Sex hormone‐binding globulin as a marker for the thrombotic risk of hormonal contraceptives

  title={Sex hormone‐binding globulin as a marker for the thrombotic risk of hormonal contraceptives},
  author={Marjolein Raps and Frans M. Helmerhorst and Kathrin Fleischer and Stella Thomassen and Frits Richard Rosendaal and Jan Rosing and Bart E P B Ballieux and Huib Aam van Vliet},
  journal={Journal of Thrombosis and Haemostasis},
Summary.  Background: It takes many years to obtain reliable values for the risk of venous thrombosis of hormonal contraceptive users from clinical data. Measurement of activated protein C (APC) resistance via thrombin generation is a validated test for determining the thrombogenicity of hormonal contraceptives. Sex hormone‐binding globulin (SHBG) might serve as a marker for the risk of venous thrombosis, and can be easily and rapidly measured in routine laboratories. 

Sex hormone‐binding globulin as a marker for the thrombotic risk of hormonal contraceptives: a rebuttal

When measured only in women on-treatment SHBG showed a very weak association with normalized activated protein C sensitivity ratios (nAPCsr) determined with the thrombin generation-based APC resistance test, in their opinion SHBG is not a surrogate marker for venous thrombosis.

Sex hormone‐binding globulin levels are not causally related to venous thrombosis risk in women not using hormonal contraceptives

Oral contraceptive use increases the risk of venous thrombosis as well as sex hormone‐binding globulin (SHBG) levels and increased SHBG levels are positively associated with activated protein C (APC) resistance andThrombotic risk in oral contraceptive users.

Sex hormone-binding globulin and thrombin generation in women using hormonal contraception

In hormonal contraceptive users, SHBG was positively associated with both activated protein C (APC) resistance and baseline TG, and protein S and prothrombin were important mediators.

Oral Contraceptives and HRT Risk of Thrombosis

This review attempts to summarize the current knowledge regarding the pathophysiology of oral contraceptive (OC) and hormone replacement therapy (HRT) -induced prothrombotic state in women, the risk of thrombosis associated with administration of various commercially available OCs and HRT, the additional risk in women with hereditary or acquired thromBophilia, and the currently available recommendations.

MECHANISMS IN ENDOCRINOLOGY Epidemiology of hormonal contraceptives-related venous thromboembolism

Current data support that newer generation formulations of hormonal contraceptives as well as non-oral hormonal contraceptives seem to be more thrombogenic than second-generation hormonal contraceptives.

Endogenous sex hormones and risk of venous thromboembolism in young women

The risk of venous thromboembolism (VTE) in young women can predominantly be attributed to exogenous hormone use. The influence of (abnormalities in) endogenous sex hormones, as in polycystic ovary

The effect of different hormonal contraceptives on plasma levels of free protein S and free TFPI.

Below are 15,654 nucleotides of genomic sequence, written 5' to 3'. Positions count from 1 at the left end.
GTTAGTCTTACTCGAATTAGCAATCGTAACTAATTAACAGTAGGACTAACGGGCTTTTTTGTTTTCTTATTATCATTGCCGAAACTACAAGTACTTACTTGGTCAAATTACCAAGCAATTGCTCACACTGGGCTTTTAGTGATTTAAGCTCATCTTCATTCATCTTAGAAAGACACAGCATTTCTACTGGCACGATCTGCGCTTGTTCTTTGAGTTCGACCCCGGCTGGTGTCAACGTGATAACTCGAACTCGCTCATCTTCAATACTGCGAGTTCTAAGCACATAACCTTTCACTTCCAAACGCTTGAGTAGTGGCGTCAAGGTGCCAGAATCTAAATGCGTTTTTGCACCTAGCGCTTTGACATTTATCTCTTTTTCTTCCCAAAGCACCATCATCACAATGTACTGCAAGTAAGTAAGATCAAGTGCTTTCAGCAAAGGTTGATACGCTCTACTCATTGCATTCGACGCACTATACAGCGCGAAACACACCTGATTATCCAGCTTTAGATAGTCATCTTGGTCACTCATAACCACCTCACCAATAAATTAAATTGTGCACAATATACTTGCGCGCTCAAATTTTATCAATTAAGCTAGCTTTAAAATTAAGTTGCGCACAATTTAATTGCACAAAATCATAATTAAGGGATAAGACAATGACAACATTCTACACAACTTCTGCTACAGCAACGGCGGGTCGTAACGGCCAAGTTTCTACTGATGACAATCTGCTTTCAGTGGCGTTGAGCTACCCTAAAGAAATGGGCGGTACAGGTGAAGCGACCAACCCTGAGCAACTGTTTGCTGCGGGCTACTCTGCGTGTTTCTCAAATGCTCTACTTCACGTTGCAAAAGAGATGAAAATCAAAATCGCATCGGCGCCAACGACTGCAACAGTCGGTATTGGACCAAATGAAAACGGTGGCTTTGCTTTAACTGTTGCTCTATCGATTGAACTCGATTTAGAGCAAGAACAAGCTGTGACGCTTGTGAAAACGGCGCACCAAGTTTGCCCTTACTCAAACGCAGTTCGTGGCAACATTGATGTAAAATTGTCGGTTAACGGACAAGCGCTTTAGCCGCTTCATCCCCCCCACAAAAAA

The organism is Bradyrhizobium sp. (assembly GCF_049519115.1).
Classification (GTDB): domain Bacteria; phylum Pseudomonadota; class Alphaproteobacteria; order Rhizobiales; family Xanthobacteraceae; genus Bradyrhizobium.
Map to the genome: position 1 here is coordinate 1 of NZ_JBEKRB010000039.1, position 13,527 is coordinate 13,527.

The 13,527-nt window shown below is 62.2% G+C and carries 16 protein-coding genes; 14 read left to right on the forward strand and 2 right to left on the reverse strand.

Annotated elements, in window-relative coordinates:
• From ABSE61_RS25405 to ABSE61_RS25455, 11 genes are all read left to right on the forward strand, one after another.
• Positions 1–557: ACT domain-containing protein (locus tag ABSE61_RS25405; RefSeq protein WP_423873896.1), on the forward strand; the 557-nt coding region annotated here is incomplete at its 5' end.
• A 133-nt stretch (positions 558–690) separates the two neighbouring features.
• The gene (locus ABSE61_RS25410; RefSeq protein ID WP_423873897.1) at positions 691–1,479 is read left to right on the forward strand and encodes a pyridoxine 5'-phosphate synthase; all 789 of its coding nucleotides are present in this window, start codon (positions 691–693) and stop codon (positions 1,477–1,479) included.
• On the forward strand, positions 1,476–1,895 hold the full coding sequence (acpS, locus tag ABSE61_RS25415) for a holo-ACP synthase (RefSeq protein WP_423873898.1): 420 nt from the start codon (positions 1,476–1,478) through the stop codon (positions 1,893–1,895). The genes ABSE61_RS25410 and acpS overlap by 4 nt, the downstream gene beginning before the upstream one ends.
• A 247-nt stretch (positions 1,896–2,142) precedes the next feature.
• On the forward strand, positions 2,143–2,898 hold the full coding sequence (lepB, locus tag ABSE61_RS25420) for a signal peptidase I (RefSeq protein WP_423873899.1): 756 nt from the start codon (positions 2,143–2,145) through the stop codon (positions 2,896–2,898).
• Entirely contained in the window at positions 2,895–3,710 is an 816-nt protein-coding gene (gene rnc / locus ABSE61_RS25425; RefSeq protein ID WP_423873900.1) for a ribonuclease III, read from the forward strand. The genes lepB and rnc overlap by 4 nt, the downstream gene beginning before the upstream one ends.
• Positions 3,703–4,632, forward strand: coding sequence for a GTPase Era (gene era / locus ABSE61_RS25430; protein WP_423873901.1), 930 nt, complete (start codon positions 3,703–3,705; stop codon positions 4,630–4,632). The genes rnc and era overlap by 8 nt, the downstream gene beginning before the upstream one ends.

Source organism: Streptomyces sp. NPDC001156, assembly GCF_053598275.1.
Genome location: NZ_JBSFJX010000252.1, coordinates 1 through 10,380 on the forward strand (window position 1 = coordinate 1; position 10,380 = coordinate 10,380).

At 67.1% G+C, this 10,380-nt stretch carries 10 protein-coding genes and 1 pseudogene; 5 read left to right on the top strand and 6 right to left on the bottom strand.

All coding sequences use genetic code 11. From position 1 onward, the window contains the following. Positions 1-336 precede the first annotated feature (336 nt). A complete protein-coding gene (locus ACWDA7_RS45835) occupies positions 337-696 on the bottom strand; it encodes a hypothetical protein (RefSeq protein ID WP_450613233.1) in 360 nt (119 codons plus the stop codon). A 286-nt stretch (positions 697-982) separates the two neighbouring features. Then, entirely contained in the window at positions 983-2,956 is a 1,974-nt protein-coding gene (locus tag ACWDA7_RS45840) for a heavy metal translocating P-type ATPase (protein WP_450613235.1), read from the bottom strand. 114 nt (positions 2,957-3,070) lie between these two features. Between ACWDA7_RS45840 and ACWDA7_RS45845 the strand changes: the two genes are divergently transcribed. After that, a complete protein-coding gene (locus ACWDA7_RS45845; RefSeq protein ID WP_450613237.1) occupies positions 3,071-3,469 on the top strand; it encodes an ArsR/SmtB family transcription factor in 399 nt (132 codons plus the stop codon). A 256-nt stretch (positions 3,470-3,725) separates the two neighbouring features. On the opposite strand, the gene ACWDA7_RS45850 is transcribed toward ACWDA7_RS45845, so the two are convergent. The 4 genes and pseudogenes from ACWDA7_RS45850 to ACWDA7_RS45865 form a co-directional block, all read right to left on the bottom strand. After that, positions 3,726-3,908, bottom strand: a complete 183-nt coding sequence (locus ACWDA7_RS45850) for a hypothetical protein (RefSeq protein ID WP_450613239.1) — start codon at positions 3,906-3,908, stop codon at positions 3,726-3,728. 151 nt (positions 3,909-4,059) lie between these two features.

The effect of oral contraceptives on TFPI and PS is a possible explanation for the increased risk of venous thrombosis associated with oral contraceptives.



Can changes in sex hormone binding globulin predict the risk of venous thromboembolism with combined oral contraceptive pills?

The aim of this article is to discuss sex hormone binding globulin (SHBG) as a marker of estrogenicity and as a surrogate indicator for the potential risk of VTE in users of COC.

Prothrombotic changes in users of combined oral contraceptives containing drospirenone and cyproterone acetate

Thrombin generation-based activated protein C (APC) sensitivity is a global test for the net prothrombotic effect and predicts the risk of venous thrombosis.

Estrogens, progestogens and thrombosis

The risk of arterial disease in oral contraceptive users and users of hormone replacement therapy is at most weakly affected by the presence of prothrombotic abnormalities.

Effects of Oral and Transdermal Hormonal Contraception on Vascular Risk Markers: A Randomized Controlled Trial

Oral and transdermal contraception with similar hormones had similar adverse effects on vascular risk markers, which suggests that this transDermal contraceptive has at least a similar thrombosis risk as its oral counterpart.

The venous thrombotic risk of oral contraceptives, effects of oestrogen dose and progestogen type: results of the MEGA case-control study

A high risk of venous thrombosis during the first months of oral contraceptive use irrespective of the type of oral contraceptives is confirmed, and many women do not use the safest brands.

Activated protein C resistance determined with a thrombin generation‐based test predicts for venous thrombosis in men and women

A high APCsr, determined with the thrombin‐generation‐based APC resistance test, predicts venous thrombotic risk, in populations with and without factor V Leiden.

The effect of the levonorgestrel-releasing intrauterine system on the resistance to activated protein C (APC).

In this study, it is observed that the levonorgestrel-intrauterine system decreases the resistance to APC which indicates that thelevonorgESTrel-intervention system does not have a prothrombotic effect.

Hormone therapies and venous thromboembolism: where are we now?

The current knowledge on the risk of venous thrombosis associated with premenopausal hormone use for contraception and with post menopausal hormone replacement therapy is reviewed.